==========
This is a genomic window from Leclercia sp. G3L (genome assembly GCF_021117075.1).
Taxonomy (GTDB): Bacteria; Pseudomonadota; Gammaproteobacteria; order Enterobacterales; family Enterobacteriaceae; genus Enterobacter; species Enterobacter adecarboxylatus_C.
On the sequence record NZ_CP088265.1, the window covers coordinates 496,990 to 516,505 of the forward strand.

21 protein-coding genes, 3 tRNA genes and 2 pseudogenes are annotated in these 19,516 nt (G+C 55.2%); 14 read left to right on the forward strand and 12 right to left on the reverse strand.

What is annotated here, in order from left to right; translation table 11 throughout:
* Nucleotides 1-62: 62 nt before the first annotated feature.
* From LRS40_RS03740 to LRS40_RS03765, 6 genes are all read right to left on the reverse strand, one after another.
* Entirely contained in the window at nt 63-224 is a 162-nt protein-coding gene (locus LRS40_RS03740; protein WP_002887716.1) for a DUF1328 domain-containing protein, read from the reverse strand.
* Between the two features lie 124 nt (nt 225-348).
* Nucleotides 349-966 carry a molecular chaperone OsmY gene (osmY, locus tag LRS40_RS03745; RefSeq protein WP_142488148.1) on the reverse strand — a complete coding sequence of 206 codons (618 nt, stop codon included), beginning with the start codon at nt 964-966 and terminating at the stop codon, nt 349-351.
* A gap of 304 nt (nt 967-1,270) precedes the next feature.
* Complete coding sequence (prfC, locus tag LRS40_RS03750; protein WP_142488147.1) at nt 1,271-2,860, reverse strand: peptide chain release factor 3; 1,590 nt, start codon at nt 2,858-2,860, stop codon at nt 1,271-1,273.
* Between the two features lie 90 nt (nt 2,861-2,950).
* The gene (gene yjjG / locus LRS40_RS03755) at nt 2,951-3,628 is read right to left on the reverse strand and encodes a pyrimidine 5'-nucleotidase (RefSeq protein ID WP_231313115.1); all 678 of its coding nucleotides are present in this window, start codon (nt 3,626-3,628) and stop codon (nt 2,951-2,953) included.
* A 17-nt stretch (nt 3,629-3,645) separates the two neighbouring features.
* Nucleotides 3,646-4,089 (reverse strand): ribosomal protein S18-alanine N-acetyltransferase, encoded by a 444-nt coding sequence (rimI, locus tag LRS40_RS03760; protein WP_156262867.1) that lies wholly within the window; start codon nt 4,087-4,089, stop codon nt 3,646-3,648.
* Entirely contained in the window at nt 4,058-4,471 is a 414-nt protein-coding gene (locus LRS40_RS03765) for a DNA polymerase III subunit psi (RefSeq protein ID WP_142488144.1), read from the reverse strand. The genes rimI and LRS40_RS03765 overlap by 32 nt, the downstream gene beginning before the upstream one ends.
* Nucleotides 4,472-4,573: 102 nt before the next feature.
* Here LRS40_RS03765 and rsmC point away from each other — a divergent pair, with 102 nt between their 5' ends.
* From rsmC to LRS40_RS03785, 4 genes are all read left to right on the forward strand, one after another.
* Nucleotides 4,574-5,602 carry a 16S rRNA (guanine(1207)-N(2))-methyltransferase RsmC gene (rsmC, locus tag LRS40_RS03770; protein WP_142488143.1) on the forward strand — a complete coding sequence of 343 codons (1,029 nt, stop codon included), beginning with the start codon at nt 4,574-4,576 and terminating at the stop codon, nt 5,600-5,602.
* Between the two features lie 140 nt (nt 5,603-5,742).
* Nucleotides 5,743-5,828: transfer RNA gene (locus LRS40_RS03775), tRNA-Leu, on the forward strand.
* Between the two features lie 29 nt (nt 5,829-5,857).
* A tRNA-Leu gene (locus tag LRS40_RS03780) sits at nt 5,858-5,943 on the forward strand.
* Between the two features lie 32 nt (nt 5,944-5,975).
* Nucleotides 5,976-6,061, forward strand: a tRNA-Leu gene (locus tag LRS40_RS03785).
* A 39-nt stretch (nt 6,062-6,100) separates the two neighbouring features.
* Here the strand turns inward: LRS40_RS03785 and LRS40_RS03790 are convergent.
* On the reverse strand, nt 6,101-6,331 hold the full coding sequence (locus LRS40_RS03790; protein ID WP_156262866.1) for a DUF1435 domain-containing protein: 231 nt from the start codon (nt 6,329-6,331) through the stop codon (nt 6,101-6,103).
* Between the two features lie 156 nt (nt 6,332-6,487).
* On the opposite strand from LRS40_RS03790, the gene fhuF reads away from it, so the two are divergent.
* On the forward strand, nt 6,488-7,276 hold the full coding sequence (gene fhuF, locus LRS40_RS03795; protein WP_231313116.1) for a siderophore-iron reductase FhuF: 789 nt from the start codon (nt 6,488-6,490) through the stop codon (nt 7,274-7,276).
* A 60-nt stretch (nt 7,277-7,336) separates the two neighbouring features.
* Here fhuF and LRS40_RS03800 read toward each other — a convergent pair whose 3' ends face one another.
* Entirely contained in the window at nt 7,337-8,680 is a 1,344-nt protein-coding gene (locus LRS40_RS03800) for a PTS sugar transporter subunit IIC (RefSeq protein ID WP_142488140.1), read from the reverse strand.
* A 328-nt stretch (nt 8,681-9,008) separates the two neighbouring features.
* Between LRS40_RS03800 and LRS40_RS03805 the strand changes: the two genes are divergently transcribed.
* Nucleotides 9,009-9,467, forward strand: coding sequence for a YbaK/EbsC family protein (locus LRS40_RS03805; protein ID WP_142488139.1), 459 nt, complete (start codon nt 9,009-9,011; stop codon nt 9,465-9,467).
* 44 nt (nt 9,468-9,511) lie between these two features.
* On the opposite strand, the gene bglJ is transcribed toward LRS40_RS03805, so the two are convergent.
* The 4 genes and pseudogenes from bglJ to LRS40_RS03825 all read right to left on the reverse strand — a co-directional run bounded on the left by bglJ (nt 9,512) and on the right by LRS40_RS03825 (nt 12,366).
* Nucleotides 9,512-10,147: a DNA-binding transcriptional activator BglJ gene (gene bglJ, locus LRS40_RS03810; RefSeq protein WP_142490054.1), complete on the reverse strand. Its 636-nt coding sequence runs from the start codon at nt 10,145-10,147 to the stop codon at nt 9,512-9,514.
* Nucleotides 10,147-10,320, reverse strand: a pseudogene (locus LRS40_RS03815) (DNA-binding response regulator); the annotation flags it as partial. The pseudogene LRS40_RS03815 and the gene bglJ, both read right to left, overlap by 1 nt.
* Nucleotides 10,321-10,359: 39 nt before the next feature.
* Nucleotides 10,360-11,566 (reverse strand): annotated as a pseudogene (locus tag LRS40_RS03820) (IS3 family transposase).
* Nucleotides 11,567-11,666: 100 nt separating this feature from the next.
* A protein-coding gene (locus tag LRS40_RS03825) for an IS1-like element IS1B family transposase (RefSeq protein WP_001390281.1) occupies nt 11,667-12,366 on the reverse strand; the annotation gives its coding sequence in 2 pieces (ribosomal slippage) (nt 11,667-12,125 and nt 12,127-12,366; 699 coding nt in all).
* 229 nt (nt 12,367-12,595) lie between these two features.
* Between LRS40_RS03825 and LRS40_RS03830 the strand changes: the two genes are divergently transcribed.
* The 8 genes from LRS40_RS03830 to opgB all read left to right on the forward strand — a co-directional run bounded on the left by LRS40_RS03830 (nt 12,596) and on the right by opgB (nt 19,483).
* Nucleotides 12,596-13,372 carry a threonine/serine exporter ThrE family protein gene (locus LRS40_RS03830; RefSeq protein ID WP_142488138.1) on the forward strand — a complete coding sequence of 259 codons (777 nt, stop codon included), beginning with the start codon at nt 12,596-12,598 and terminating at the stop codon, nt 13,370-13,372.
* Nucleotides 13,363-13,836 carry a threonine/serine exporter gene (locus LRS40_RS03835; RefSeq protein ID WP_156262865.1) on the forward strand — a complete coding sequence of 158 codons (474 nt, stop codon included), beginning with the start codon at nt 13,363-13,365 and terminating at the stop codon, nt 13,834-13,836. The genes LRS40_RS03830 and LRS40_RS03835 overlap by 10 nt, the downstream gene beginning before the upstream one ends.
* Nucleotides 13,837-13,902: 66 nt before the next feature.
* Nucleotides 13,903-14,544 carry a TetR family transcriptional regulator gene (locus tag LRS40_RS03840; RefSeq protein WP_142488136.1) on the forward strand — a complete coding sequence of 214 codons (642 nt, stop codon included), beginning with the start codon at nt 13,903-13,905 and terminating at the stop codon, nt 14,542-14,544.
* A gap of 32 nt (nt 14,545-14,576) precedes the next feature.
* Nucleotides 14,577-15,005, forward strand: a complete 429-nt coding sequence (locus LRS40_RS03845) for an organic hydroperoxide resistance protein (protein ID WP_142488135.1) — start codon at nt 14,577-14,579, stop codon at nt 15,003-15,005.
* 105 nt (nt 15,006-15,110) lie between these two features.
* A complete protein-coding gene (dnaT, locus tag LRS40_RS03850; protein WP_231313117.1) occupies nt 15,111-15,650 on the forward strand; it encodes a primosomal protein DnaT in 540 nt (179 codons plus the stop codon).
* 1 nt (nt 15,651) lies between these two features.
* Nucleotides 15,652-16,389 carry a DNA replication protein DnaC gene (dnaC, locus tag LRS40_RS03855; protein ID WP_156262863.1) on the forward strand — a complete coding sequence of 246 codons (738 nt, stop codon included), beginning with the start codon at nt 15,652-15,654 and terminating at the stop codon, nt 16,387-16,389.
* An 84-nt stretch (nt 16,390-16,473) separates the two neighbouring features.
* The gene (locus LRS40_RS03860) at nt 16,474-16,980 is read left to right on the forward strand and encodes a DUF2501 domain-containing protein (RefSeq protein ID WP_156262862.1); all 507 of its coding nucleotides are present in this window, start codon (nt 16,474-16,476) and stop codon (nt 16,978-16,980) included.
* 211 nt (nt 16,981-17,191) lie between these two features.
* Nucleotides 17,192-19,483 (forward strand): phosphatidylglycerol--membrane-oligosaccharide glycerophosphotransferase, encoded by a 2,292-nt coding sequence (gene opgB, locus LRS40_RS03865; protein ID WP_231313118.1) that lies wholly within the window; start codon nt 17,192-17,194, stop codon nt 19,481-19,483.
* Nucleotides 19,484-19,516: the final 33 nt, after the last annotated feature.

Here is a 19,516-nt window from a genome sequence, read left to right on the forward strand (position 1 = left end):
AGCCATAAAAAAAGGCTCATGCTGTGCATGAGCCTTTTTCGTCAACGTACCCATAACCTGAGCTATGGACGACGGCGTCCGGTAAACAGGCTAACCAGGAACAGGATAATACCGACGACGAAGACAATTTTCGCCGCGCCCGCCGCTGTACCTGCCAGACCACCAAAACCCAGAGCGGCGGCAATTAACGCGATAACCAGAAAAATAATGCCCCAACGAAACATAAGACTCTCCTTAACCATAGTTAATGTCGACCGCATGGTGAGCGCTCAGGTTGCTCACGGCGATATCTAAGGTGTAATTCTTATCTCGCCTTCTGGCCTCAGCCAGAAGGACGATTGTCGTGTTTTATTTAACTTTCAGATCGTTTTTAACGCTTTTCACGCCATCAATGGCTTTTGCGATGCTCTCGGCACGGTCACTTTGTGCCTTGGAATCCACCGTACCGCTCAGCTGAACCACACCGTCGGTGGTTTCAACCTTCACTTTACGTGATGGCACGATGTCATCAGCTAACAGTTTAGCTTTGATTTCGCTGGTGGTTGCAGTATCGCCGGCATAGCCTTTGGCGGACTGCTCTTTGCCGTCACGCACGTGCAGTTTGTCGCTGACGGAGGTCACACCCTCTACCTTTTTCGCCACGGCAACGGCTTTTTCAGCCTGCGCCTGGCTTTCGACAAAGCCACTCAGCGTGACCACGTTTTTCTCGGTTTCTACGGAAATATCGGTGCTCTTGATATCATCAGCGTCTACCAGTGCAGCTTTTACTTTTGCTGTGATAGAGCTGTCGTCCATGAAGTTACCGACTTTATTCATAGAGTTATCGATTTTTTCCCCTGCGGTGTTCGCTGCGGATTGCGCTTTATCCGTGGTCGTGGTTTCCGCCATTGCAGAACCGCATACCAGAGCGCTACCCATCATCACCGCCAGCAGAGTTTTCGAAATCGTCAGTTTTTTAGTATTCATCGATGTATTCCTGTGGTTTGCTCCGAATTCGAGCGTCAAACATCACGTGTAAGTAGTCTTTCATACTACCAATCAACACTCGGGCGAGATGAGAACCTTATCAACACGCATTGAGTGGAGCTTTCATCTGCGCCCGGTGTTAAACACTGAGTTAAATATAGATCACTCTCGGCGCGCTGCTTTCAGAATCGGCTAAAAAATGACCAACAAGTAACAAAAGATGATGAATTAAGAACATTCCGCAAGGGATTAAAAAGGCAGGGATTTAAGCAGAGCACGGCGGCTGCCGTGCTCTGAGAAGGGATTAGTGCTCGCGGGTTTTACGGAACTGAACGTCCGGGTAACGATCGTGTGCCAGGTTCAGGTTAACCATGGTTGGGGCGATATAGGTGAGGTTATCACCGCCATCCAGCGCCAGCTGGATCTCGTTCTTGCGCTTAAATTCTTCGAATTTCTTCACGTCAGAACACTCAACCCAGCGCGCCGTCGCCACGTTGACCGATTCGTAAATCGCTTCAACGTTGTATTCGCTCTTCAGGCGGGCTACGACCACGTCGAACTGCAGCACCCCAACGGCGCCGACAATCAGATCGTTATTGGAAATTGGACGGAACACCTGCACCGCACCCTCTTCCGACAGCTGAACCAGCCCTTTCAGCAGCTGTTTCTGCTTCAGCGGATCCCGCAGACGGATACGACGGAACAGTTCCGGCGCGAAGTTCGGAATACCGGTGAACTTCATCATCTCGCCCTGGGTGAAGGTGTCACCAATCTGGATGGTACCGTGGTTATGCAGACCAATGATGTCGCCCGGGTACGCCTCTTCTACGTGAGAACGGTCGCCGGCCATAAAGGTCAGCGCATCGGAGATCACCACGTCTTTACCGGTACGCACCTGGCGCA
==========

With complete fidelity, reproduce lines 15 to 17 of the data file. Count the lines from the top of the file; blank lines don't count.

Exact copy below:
* A 17-nt stretch (nt 3,629-3,645) separates the two neighbouring features.
* Nucleotides 3,646-4,089 (reverse strand): ribosomal protein S18-alanine N-acetyltransferase, encoded by a 444-nt coding sequence (rimI, locus tag LRS40_RS03760; protein WP_156262867.1) that lies wholly within the window; start codon nt 4,087-4,089, stop codon nt 3,646-3,648.
* Entirely contained in the window at nt 4,058-4,471 is a 414-nt protein-coding gene (locus LRS40_RS03765) for a DNA polymerase III subunit psi (RefSeq protein ID WP_142488144.1), read from the reverse strand. The genes rimI and LRS40_RS03765 overlap by 32 nt, the downstream gene beginning before the upstream one ends.